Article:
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Unde intellectus plus participans de lumine gloriae, perfectius Deum videbit. Plus autem participabit de lumine gloriae, qui plus habet de caritate, quia ubi est maior caritas, ibi est maius desiderium; et desiderium quodammodo facit desiderantem aptum et paratum ad susceptionem desiderati. Unde qui plus habebit de caritate, perfectius Deum videbit, et beatior erit.

Hence the intellect which has more of the light of glory will see God the more perfectly; and he will have a fuller participation of the light of glory who has more charity; because where there is the greater charity, there is the more desire; and desire in a certain degree makes the one desiring apt and prepared to receive the object desired. Hence he who possesses the more charity, will see God the more perfectly, and will be the more beatified. [Ia q. 12 a. 1 co]

St. Thomas Aquinas, Summa Theologiae

In charity, we love God and neighbor (as well as ourselves) in the same act. Our love for God must always include our love of self and neighbor, and our love for self and neighbor must always be ordered to our love for God. At first glance this might appear to be a strange teaching. When we are loving the infinitely lovable God, must we have in view our far less lovable neighbor, let alone ourselves? Aquinas sees this form an eschatological perspective; “The aspect under which our neighbor is to be loved, is God, since what we ought to love in our neighbor is that he may be in God. Hence it is clear that it is specifically the same act whereby we love God, and whereby we love our neighbor” [ST IIa-IIae q.25 a.1]. The same holds with our love of self. Aquinas’ perspective is also rooted in the theology of creation. We love our neighbors, including our enemies, because insofar as they exist, the participate in God the Trinity. We love them as creatures called to attain to the fullness of beatific participation in God the Trinity. Thus we can love them without loving their sins. (8)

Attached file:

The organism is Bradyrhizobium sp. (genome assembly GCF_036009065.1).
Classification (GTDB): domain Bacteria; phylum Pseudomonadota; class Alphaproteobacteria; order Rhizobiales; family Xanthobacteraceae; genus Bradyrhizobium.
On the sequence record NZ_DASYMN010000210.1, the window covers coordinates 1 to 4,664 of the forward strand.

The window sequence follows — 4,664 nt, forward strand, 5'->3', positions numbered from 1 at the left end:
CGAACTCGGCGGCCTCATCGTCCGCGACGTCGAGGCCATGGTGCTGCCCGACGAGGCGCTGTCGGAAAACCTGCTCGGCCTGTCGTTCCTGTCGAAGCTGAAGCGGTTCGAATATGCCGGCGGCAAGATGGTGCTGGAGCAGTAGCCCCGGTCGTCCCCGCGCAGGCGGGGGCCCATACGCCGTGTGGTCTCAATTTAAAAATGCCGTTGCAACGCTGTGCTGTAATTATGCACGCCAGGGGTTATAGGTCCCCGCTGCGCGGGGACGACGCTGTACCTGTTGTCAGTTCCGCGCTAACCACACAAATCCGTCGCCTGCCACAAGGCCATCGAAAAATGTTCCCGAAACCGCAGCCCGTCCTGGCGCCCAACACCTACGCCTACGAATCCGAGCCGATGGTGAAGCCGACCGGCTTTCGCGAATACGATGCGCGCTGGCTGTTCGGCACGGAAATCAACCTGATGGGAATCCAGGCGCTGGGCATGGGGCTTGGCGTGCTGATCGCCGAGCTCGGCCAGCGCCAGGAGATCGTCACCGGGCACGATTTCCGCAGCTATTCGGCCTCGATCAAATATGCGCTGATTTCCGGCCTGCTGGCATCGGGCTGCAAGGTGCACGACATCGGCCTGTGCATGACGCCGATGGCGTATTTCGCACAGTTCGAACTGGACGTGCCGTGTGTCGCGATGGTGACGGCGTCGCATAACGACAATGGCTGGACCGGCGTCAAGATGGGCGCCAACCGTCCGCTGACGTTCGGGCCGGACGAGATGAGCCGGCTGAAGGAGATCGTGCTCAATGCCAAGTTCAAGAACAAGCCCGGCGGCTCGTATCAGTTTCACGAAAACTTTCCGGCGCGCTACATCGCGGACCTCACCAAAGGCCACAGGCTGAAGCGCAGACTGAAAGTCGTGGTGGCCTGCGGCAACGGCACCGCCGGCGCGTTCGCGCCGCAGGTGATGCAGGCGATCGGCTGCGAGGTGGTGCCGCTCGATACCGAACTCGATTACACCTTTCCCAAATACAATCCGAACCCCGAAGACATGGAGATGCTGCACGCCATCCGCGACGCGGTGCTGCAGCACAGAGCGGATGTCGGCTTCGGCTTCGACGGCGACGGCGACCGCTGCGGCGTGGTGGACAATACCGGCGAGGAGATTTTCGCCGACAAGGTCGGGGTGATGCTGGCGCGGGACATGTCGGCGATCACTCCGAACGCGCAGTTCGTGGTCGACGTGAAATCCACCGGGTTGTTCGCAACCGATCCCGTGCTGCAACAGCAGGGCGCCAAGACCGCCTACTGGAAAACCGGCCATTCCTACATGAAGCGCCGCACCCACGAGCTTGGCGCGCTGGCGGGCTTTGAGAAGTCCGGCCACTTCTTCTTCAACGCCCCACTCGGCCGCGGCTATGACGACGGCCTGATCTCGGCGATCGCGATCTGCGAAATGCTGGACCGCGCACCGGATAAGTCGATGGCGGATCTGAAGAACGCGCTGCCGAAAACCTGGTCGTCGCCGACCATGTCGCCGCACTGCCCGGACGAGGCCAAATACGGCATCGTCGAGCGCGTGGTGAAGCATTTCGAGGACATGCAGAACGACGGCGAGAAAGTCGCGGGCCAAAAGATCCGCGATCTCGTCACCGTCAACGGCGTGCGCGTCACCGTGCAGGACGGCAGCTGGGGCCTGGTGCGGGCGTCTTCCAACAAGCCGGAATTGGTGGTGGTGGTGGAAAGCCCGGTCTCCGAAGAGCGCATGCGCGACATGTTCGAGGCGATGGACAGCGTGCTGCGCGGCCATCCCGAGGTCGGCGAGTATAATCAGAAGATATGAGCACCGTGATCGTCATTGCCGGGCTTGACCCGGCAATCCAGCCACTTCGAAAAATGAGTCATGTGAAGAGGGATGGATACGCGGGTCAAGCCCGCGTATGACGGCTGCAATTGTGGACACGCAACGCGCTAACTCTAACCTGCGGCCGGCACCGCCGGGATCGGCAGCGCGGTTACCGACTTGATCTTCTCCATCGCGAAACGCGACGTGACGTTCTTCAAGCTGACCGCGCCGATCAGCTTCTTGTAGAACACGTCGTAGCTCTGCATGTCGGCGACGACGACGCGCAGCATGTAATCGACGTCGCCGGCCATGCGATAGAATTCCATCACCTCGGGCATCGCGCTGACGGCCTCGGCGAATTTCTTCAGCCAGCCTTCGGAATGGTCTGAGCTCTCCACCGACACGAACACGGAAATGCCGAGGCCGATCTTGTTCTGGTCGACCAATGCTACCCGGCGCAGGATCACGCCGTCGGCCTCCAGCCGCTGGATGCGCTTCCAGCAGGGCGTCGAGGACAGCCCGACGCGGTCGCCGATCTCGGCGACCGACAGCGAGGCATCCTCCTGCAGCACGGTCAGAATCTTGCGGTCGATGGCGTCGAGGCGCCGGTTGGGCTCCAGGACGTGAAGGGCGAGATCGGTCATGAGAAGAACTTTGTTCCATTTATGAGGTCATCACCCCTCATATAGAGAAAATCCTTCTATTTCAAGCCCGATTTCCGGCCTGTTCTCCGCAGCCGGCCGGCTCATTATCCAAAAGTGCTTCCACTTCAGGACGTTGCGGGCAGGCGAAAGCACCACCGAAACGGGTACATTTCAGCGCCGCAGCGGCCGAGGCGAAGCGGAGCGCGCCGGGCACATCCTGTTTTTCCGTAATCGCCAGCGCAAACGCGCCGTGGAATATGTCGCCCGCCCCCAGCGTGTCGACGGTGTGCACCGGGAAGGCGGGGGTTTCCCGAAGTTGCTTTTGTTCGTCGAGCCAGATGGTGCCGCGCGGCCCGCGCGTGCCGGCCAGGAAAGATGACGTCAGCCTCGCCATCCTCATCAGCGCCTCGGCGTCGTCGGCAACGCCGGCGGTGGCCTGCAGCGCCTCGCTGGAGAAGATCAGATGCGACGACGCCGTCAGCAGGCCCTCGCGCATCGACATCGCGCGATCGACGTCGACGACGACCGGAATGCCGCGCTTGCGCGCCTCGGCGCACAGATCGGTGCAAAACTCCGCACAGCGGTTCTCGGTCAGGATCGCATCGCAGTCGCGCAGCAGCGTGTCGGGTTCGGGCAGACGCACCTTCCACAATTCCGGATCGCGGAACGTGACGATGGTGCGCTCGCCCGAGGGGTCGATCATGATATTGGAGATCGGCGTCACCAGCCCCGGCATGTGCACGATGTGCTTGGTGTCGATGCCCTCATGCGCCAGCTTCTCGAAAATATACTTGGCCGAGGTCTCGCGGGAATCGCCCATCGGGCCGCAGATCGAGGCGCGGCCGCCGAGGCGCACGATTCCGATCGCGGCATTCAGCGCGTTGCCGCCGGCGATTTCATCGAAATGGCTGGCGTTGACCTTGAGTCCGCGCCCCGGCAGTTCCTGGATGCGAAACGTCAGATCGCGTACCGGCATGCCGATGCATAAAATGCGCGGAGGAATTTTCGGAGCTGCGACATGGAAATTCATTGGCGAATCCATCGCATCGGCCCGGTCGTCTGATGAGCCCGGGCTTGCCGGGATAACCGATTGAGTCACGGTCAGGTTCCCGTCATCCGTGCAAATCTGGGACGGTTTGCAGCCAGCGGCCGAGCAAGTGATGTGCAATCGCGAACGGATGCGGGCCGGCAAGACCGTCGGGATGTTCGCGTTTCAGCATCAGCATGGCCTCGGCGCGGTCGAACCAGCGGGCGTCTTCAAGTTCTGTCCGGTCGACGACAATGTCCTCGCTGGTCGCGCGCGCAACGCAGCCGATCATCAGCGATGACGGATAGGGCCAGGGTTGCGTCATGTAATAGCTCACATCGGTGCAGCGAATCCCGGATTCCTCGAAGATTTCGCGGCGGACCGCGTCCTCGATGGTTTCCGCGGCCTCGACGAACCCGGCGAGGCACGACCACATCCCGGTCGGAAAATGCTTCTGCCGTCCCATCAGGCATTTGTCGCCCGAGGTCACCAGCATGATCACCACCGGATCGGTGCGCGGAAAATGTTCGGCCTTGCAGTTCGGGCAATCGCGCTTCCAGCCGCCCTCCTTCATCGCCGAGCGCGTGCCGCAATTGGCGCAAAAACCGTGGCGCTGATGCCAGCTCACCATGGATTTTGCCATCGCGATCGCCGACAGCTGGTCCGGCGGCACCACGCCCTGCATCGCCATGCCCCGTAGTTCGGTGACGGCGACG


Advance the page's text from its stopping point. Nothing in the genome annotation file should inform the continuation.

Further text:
Matthew Levering, The Betrayal of Charity

n., Christianity The theological virtue defined as love directed first toward God but also toward oneself and one’s neighbors as objects of God’s love.

[Middle English charite, from Old French, Christian love, from Latin cāritās, affection, from cārus, dear. cf., Gr. ἀγάπη]

Benozzo Gozzoli, The Glory of St. Thomas Aquinas (15th cent.)